Just this morning, the adult-only, R-rated animated film, “Anomalisa,” was one of five films nominated for Best Animated Feature by the Academy. It comes from the brilliant mind of Charlie Kaufman, who co-directed Anomalisa along with Duke Johnson, an up-and-coming talent with experience in stop-motion animation. It may be cliche to claim a movie is “like nothing you’ve ever seen before,” but Anomalisa is just that. Just yesterday – one day before they were nominated for the Oscar – both Kaufman and Johnson were in town to discuss their new film, and I sat down with them both in an attempt to de-construct what some are calling an “instant masterpiece” of film-making and “an essential movie.” Joining me was fellow Detroit Film Critic Society (DFCS) critic, Mike Tyrkus, of CinemaNerdz.com.
Kaufman is more than a slice of eccentricity, and has developed as one of the most unique voices of our time. He is known mostly for his writing, movies like Being John Malkovich, Adaptation and Eternal Sunshine of the Spotless Mind. He got his start in TV, on shows like Get a Life, The Edge and The Dana Carvey Show. He has now been nominated for four Oscars, this his first as a director (Kaufman’s only other directing effort was the 2008 film, Synecdoche, New York).
Johnson must be living a dream getting to work with his favorite writer in Kaufman. Anomalisa is his first feature directorial effort, having previously directed in television, with a critically acclaimed animated episode of Community as well as on shows like Moral Orel on Adult Swim.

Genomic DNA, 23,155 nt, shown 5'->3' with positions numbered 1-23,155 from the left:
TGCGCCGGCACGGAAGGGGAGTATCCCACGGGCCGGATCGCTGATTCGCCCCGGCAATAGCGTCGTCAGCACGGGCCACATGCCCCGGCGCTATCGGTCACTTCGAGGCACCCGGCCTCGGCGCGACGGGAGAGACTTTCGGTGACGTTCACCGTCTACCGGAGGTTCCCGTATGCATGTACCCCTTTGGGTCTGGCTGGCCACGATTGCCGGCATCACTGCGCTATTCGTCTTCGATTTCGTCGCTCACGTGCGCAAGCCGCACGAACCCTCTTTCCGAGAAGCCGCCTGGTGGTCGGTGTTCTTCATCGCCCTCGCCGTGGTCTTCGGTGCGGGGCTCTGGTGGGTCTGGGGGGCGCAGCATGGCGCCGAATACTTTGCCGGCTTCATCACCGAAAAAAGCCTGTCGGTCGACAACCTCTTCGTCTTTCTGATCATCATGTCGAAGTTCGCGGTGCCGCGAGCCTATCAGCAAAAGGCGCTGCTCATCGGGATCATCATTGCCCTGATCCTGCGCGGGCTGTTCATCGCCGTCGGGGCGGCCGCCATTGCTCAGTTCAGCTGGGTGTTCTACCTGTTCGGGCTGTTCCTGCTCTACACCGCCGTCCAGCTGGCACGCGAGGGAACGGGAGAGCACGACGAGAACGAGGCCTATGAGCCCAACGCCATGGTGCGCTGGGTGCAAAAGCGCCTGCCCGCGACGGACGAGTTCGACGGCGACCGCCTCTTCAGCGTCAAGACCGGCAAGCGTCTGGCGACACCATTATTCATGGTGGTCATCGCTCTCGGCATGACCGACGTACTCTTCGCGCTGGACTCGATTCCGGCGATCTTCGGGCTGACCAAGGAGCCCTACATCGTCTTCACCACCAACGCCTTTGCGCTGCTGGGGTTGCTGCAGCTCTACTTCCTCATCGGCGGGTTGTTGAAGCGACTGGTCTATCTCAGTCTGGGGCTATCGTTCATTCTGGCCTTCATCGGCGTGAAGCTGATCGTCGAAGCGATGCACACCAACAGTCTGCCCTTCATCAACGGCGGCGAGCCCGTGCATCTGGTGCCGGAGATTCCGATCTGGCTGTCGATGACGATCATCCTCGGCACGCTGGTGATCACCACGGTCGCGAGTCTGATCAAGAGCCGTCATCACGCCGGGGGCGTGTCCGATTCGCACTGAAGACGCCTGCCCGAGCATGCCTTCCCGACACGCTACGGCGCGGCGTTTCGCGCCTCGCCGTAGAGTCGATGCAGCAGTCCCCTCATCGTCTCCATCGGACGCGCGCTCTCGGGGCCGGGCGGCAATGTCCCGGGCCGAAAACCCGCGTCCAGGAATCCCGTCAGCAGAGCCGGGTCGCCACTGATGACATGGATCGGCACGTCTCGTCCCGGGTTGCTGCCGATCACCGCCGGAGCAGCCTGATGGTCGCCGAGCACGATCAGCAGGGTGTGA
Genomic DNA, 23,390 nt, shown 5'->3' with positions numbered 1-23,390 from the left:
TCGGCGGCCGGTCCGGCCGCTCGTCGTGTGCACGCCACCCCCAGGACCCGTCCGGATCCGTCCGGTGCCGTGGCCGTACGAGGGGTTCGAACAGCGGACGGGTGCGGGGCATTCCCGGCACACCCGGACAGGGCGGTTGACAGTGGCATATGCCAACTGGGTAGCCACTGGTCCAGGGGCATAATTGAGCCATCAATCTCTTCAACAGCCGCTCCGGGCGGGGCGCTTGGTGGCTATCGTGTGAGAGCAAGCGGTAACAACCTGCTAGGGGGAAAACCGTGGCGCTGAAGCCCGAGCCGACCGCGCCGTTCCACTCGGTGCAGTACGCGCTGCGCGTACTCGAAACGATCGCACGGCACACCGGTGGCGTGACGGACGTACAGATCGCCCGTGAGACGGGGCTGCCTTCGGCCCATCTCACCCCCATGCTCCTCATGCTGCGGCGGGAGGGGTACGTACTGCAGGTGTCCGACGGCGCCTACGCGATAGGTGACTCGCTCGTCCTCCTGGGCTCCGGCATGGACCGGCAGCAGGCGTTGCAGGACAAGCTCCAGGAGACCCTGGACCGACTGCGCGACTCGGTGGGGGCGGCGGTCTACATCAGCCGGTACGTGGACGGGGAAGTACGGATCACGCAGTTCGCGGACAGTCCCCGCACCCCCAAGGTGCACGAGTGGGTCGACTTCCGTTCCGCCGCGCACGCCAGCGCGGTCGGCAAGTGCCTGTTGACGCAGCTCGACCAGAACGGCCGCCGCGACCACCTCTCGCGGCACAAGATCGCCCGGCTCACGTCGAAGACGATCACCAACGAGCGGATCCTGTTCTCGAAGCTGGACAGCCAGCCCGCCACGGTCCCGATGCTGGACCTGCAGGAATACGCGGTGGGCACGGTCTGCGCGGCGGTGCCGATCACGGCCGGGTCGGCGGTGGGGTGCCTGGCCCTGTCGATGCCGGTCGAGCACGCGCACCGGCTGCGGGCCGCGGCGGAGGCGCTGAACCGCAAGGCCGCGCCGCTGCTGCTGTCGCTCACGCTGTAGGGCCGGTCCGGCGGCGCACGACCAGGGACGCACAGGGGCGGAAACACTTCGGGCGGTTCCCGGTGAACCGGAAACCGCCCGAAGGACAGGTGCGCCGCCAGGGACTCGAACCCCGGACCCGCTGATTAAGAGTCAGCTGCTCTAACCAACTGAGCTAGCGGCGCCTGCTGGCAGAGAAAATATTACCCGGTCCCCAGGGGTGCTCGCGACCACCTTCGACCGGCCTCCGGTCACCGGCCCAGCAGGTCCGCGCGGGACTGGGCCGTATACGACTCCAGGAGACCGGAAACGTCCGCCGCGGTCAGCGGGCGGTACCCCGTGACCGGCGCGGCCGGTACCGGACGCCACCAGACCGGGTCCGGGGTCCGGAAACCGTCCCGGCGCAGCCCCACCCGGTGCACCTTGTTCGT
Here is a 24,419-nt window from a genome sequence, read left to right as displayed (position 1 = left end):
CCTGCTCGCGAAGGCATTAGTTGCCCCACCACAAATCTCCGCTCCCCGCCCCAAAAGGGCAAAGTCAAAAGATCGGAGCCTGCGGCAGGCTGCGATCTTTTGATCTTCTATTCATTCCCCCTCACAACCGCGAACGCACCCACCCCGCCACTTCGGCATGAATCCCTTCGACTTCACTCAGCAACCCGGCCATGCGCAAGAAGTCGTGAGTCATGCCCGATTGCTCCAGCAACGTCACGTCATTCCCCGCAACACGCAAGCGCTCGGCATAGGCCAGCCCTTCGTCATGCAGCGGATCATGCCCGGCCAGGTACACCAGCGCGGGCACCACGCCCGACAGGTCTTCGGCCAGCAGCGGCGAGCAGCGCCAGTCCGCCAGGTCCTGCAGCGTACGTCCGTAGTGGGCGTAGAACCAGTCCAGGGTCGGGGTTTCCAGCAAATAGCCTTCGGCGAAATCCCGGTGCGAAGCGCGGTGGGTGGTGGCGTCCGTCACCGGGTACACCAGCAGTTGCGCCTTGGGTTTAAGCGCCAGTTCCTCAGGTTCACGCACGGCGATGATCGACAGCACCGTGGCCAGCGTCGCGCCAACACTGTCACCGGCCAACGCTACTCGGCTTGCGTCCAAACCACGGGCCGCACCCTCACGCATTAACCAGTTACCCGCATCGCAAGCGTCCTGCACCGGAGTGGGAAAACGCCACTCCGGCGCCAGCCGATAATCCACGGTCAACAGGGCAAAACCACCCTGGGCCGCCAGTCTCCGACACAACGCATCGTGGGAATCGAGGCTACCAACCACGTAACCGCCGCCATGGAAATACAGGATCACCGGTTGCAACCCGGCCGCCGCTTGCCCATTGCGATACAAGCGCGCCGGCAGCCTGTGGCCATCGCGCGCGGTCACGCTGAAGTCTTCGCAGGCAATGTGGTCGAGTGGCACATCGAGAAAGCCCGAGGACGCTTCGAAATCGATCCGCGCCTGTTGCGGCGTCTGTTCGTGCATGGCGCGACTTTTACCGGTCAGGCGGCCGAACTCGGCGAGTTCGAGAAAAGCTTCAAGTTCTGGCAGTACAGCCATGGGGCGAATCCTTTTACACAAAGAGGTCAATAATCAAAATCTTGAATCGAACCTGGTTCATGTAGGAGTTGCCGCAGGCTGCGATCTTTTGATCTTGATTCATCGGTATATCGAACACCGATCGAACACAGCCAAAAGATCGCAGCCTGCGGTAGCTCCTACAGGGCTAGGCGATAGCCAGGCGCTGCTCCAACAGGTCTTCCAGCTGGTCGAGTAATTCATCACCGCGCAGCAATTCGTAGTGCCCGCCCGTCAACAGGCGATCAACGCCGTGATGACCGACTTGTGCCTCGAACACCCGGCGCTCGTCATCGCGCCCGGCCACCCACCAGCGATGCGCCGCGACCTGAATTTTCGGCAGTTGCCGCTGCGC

The film uses a form of animation that has never really been seen before. It follows a man who arrives in Cincinnati to give a speech on customer service, a man who has terrible trouble relating to others and whose mundane existence is taking a toll. He meets a young girl and over the course of a day-and-a-half, his life is changed, or not. Trust me, any written description of the film’s plot won’t serve it justice. This is a funny, insightful and complex journey through a troubled mind…exactly what we would expect coming from Charlie Kaufman.
The film is actually a screen adaptation of what had been an audio-only stage play of the same name. All three of the original voice-actors return for the film: David Thewlis as the protagonist, Michael Stone, Jennifer Jason Leigh as Lisa and Tom Noonan as the voice of everyone else.
The FULL interview with Charlie Kaufman and Duke Johnson will appear in audio-form on the upcoming episode of the DFCS podcast, Far From Hollywood, which will debut next Tuesday. Following, is some of the highlights from the interview held yesterday:
They shared directing responsibilities on the film more than people know.
Duke Johnson: There’s a common misconception that I was sort of in charge of the animation, and that Charlie was off doing something else…
Charlie Kaufman: I was just off in the corner fretting…
Johnson: We just split the duties right down the middle…
Kaufman: …Not even down the middle. I mean, we did everything together. Split down the middle means that you did this and I did that, but we are the directors of the movie. We made decisions together as a team.